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How does angle of pic provided equal a/2 + 90 degrees?

  1. May 28, 2014 #1
    1. The problem statement, all variables and given/known data

    How does angle DAE equal a/2 + 90 degrees (a refers to the angle at vector A)? Please refer to the picture attached. Triangles ACE and ABD are isosceles. Side h bisects triangle ABC. Segment ED equals the perimeter of triangle ABC

    2. Relevant equations



    3. The attempt at a solution

    According to the solution, Angle DAE equals a/2 + 90 degrees. a refers to the angle at Vector A of triangle ABC. I realize the acute angles of AEC and ABD are the same in their respective triangles. Altitude h intersecting at CB makes it 90 degrees on either side, but says nothing further of the angle ( angle a) at vector A.
     

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  2. jcsd
  3. May 28, 2014 #2
    First, disregard the altitude h. It may be helpful in some way, but you don't need it. It's better to just get rid of it so that it doesn't clutter up the picture.

    Then, label the angles at vertices D and E. While you're at it, find a new label for the angle that you're calling a. The picture is already using that label for something else.

    Now label every other angle in the picture (remember, we're not paying any attention to that unneeded altitude or the angles associated with it) in terms of those three angles.

    Given what you (supposedly) know about the sum of the interior angles of a triangle, write down some equations, and see if you can't use one or more of those equations to express ∠EAD solely in terms of ∠BAC (whereas you previously had ∠EAD in terms of ∠BAC, ∠AED, and ∠EDA).

    Good luck!

    P.S. I think the word you're looking for is "vertex" rather than "vector".
     
  4. May 28, 2014 #3
    Wow. Who labeled this?! Usually the Side opposite the vertex is labeled with the same letter in lower case as the vertex. Of course you can't do that for vertex A, since there are numerous angles, but you CAN for B,C,D, & E and it wasn't done this way. Oh well. So I assume that you meant angle ∠BAC as that angle is marked with an arc at vertex A. (∠A )
    As said, ignore h (which I assume is the height, but whatever, ignore it (if you were told it was the height, then the fact that it bisects the Triangle would be a different way to figure this out, but that is a much more advanced subject).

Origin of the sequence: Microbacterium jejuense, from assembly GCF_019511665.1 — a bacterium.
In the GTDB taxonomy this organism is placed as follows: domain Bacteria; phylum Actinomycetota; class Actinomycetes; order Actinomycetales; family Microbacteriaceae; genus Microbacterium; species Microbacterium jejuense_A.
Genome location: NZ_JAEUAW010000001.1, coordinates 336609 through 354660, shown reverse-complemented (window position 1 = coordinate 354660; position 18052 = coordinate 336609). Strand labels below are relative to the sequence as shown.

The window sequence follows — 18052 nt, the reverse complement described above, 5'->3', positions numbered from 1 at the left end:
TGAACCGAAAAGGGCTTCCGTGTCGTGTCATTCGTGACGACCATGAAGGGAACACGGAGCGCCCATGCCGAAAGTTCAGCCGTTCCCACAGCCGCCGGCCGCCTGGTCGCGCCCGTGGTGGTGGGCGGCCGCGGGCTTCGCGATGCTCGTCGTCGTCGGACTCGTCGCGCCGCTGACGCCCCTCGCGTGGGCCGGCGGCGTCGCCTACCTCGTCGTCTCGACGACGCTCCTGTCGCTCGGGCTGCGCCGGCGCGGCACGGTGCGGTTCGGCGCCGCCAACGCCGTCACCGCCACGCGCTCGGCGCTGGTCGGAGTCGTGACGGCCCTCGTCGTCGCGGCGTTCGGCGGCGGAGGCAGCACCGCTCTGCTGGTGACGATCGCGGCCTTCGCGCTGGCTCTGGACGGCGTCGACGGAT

There are two different ways to put ∠EAD in an equation, one using the properties of triangles and the other just knowing that a total angle is the sum of its subdivisions (angles ∠EAC+∠A+∠BAD). That and the properties of isoceles trinagles is all you need.
     
  5. May 28, 2014 #4

    SammyS

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    attachment.php?attachmentid=70142&d=1401320640.png

    I agree that the labeling is somewhat confusing. However, if you consider the original triangle to be Δ ABC, then side a is opposite ∠A, side b is opposite ∠B, and side c is opposite ∠C .
     
  6. May 28, 2014 #5
    I removed the altitude in the new attached pic. I know that the internal angles of triangle ABC must equal 180 degrees. That's about as far as I could get. Perhaps I can arrive at the solution with auxillary questions. In the picture, I labeled most of the vectors with their respective angles. Notice for some angles such as <EAC and <ADB I have question marks next to the smaller case letters. My reasoning behind that is as follows. In triangle ABC, the opposite side of angle c is side c. So would that mean c? has the same angle as angle c in triangle because they have the same opposing sides? Basically I'm asking are a? b? and c? the same angles as their partners in triangle ABC?

    With that, I reasoned as follows. because c? = c, and b? = b; and because angles a + b + c = 180 degrees; a + c? + b? = 180 degrees. I thought I had something there, but from the picture, angle DAE doesn't look anything like a straight line.
     

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  7. May 29, 2014 #6

    ehild

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    See the picture. The angle of the big triangle AED at vertex A is α=β+γ+θ. And you know that α+β+y=180°.

    ehild
     

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